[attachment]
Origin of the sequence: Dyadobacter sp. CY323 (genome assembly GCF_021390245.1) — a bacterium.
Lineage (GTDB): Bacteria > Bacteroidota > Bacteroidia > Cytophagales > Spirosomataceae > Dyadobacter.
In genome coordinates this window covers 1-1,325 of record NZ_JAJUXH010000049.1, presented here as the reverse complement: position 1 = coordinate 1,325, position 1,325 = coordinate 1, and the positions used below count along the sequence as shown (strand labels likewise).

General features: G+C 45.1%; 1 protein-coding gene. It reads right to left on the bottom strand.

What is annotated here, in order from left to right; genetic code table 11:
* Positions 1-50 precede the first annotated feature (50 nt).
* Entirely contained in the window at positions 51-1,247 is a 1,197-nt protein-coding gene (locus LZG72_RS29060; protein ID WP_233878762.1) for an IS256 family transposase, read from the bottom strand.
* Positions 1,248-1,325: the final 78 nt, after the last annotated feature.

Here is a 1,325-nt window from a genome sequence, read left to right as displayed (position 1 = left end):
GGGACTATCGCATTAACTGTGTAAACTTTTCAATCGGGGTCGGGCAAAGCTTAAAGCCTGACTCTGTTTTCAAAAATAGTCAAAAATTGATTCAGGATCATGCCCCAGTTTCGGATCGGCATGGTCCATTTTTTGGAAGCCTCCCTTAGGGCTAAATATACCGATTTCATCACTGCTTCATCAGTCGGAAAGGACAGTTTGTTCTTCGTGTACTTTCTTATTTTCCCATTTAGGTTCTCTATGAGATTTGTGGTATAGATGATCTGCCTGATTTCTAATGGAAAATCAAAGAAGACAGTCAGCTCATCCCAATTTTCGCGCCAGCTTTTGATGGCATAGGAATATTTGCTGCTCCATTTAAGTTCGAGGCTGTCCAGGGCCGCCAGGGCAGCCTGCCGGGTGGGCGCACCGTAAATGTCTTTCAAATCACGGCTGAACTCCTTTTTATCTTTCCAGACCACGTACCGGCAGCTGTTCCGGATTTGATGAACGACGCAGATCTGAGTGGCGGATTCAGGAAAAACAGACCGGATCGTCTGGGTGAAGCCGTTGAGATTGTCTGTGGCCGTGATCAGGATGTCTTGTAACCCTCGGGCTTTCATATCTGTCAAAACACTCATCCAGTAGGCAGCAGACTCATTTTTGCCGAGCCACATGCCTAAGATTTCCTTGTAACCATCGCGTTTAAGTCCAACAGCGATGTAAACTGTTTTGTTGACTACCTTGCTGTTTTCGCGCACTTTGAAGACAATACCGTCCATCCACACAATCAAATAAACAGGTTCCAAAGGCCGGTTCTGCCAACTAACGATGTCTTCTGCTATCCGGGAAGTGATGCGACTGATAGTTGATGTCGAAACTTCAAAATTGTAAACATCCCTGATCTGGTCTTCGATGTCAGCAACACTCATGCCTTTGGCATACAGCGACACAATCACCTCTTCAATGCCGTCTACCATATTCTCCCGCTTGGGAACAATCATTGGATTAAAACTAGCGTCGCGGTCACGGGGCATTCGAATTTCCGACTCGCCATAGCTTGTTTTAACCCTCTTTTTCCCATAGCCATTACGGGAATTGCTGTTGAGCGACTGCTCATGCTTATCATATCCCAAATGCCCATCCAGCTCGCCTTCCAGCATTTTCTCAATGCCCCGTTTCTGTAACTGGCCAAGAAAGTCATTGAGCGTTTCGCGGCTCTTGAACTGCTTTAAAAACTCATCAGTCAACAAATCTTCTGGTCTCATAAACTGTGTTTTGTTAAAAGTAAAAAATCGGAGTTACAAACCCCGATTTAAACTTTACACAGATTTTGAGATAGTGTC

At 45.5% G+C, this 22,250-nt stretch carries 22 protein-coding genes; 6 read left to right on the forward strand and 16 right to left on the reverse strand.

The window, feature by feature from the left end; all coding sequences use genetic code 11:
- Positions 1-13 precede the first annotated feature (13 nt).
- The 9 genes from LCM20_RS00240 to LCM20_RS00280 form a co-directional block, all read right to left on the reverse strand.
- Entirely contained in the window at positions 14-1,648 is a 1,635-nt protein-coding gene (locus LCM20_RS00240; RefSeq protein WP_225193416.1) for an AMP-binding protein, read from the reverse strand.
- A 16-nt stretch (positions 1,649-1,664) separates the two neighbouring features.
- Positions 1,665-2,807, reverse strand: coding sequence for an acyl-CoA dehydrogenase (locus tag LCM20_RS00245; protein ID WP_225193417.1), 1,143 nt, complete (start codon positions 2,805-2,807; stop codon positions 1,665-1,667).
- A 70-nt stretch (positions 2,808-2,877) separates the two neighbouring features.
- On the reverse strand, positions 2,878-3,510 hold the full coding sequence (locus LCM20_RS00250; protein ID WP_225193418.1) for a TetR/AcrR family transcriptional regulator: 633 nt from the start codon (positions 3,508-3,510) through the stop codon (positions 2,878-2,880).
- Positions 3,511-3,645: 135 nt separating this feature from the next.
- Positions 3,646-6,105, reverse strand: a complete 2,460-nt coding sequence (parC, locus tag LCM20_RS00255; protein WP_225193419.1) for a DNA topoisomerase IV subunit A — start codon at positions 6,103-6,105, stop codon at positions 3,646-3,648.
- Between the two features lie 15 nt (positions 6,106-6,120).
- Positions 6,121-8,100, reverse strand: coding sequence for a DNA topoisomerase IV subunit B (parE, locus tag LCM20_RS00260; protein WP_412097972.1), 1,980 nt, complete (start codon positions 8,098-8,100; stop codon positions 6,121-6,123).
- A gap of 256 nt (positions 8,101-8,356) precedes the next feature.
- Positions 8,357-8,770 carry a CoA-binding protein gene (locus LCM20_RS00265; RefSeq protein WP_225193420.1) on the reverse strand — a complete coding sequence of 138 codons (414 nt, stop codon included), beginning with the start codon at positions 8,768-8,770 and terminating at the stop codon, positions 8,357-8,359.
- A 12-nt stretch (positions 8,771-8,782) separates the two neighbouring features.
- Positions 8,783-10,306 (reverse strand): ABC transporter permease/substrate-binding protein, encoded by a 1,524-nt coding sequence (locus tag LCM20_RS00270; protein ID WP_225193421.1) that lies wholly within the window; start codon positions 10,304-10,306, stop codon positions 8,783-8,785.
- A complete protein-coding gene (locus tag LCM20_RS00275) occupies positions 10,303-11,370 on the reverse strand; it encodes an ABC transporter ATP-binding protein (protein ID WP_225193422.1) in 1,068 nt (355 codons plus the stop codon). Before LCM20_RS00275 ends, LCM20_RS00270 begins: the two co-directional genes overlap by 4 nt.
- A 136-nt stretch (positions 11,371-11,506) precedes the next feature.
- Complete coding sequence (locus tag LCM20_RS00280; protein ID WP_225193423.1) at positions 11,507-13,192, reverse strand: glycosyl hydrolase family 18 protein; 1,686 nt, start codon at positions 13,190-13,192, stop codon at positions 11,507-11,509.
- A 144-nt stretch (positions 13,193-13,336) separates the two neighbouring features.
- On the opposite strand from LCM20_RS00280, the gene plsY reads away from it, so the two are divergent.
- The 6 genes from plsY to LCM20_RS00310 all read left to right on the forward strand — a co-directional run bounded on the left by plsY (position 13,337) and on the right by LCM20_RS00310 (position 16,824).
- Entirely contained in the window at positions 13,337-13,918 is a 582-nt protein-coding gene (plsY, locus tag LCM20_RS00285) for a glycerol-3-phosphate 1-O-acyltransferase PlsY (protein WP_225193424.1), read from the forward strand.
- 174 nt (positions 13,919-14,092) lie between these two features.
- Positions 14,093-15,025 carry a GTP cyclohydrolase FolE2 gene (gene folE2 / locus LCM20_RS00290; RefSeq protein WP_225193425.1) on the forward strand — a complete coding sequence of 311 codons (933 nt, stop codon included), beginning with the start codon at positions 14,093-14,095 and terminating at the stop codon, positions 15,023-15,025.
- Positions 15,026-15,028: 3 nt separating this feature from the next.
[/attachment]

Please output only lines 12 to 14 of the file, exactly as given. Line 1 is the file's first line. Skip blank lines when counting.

The window, feature by feature from the left end; all coding sequences use genetic code 11:
- Positions 1-13 precede the first annotated feature (13 nt).
- The 9 genes from LCM20_RS00240 to LCM20_RS00280 form a co-directional block, all read right to left on the reverse strand.